Seventeenth-Century Mother’s Advice Books

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This effort to de- intellectualise women is one of the most contrary and alarming aspects of literature intended to make women better individuals. The parallel between the book and the novel reflects a pleasure in teaching and being taught: yet as to who the pleasure and the benefit was aimed is more ambiguous.

eighteenthcenturylit [licensed for non-commercial use only] / Conduct Literature

Although female writers of conduct books were in existence, in the eighteenth century it was the male authors who experienced greater fame and respect for their works, which seems unusual considering the subject matter. In this passage the writer advises his daughters against being too bold and independent in society, stating that "wit is the most dangerous talent you can possess" Women were indeed "dangerous" to masculine authority and so setting out rules of behaviour for them to follow could allow society to govern them, under the pretext of it being for their protection.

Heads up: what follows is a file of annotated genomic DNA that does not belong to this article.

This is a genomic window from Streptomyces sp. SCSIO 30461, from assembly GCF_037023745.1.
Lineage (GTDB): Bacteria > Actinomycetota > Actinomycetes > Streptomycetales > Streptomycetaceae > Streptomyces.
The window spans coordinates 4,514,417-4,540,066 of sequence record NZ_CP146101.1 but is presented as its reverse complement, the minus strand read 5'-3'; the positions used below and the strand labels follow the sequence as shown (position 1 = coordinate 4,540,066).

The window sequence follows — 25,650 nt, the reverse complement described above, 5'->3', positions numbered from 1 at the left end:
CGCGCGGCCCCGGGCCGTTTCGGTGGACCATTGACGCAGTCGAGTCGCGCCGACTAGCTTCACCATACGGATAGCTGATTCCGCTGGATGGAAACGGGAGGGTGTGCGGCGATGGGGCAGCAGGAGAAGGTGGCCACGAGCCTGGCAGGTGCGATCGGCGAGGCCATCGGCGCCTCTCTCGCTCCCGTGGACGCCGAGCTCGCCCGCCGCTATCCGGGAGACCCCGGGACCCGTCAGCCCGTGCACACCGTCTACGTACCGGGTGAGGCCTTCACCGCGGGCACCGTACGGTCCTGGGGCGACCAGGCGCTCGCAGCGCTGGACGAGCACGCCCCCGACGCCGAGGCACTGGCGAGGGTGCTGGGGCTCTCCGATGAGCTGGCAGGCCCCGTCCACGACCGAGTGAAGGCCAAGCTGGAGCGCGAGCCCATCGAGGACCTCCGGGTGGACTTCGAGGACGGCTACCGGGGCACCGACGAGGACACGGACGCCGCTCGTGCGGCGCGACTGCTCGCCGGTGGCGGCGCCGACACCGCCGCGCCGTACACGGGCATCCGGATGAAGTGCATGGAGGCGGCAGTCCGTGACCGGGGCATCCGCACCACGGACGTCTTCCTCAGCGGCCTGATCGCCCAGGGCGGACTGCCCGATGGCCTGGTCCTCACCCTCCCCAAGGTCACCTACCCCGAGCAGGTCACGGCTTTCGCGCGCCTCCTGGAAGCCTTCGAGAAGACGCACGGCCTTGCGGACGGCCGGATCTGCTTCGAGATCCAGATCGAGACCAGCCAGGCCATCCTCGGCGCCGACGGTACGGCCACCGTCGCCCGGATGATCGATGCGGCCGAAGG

Gregory's book highlights how women could only be perceived in relation to men in society, and thus they were cast as sexualised objects. Gregory frames this as "The power of a fine woman over the hearts of Men" in the above image. The implication is that female behaviour could elicit desire in the opposite sex, and it is their responsibility to not appear "indelicate". Gregory deplores the interaction of the sexes in public spaces but also reiterates and enforces the customs of high society which his daughters must abide by: "The great art of pleasing in conversation, consists in making the company pleased with themselves.